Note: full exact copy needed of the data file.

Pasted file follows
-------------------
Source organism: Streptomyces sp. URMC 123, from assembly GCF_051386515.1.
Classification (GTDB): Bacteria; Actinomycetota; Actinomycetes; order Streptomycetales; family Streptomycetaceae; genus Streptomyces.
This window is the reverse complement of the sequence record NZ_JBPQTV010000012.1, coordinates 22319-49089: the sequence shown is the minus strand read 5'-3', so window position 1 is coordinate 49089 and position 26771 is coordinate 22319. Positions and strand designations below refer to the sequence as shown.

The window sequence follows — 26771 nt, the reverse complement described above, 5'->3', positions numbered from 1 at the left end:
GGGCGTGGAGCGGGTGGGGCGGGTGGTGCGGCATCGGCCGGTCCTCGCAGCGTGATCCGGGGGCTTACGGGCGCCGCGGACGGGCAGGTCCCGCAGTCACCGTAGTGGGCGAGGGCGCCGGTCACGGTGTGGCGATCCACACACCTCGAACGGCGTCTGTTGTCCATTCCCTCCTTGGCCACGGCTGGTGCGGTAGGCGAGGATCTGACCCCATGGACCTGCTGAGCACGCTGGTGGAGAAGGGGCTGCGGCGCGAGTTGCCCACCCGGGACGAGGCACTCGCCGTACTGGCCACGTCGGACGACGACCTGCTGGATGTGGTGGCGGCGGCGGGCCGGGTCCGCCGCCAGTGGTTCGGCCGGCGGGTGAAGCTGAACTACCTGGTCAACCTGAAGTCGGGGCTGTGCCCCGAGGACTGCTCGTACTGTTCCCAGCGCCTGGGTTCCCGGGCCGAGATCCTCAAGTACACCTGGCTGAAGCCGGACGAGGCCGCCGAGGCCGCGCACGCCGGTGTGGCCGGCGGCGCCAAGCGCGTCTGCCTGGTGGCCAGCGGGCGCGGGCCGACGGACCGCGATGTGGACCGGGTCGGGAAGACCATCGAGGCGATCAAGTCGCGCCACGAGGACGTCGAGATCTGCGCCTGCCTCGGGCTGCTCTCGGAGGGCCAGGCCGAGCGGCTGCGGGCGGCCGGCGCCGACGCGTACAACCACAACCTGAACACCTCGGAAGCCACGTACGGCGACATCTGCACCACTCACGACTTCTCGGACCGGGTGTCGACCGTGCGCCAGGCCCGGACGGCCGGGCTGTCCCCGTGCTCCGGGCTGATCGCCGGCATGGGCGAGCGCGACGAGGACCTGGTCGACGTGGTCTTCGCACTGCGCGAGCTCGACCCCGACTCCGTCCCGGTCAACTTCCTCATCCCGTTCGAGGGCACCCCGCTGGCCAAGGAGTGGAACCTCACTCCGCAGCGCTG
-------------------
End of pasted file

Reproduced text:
Source organism: Streptomyces sp. URMC 123, from assembly GCF_051386515.1.
Classification (GTDB): Bacteria; Actinomycetota; Actinomycetes; order Streptomycetales; family Streptomycetaceae; genus Streptomyces.
This window is the reverse complement of the sequence record NZ_JBPQTV010000012.1, coordinates 22319-49089: the sequence shown is the minus strand read 5'-3', so window position 1 is coordinate 49089 and position 26771 is coordinate 22319. Positions and strand designations below refer to the sequence as shown.

The window sequence follows — 26771 nt, the reverse complement described above, 5'->3', positions numbered from 1 at the left end:
GGGCGTGGAGCGGGTGGGGCGGGTGGTGCGGCATCGGCCGGTCCTCGCAGCGTGATCCGGGGGCTTACGGGCGCCGCGGACGGGCAGGTCCCGCAGTCACCGTAGTGGGCGAGGGCGCCGGTCACGGTGTGGCGATCCACACACCTCGAACGGCGTCTGTTGTCCATTCCCTCCTTGGCCACGGCTGGTGCGGTAGGCGAGGATCTGACCCCATGGACCTGCTGAGCACGCTGGTGGAGAAGGGGCTGCGGCGCGAGTTGCCCACCCGGGACGAGGCACTCGCCGTACTGGCCACGTCGGACGACGACCTGCTGGATGTGGTGGCGGCGGCGGGCCGGGTCCGCCGCCAGTGGTTCGGCCGGCGGGTGAAGCTGAACTACCTGGTCAACCTGAAGTCGGGGCTGTGCCCCGAGGACTGCTCGTACTGTTCCCAGCGCCTGGGTTCCCGGGCCGAGATCCTCAAGTACACCTGGCTGAAGCCGGACGAGGCCGCCGAGGCCGCGCACGCCGGTGTGGCCGGCGGCGCCAAGCGCGTCTGCCTGGTGGCCAGCGGGCGCGGGCCGACGGACCGCGATGTGGACCGGGTCGGGAAGACCATCGAGGCGATCAAGTCGCGCCACGAGGACGTCGAGATCTGCGCCTGCCTCGGGCTGCTCTCGGAGGGCCAGGCCGAGCGGCTGCGGGCGGCCGGCGCCGACGCGTACAACCACAACCTGAACACCTCGGAAGCCACGTACGGCGACATCTGCACCACTCACGACTTCTCGGACCGGGTGTCGACCGTGCGCCAGGCCCGGACGGCCGGGCTGTCCCCGTGCTCCGGGCTGATCGCCGGCATGGGCGAGCGCGACGAGGACCTGGTCGACGTGGTCTTCGCACTGCGCGAGCTCGACCCCGACTCCGTCCCGGTCAACTTCCTCATCCCGTTCGAGGGCACCCCGCTGGCCAAGGAGTGGAACCTCACTCCGCAGCGCTG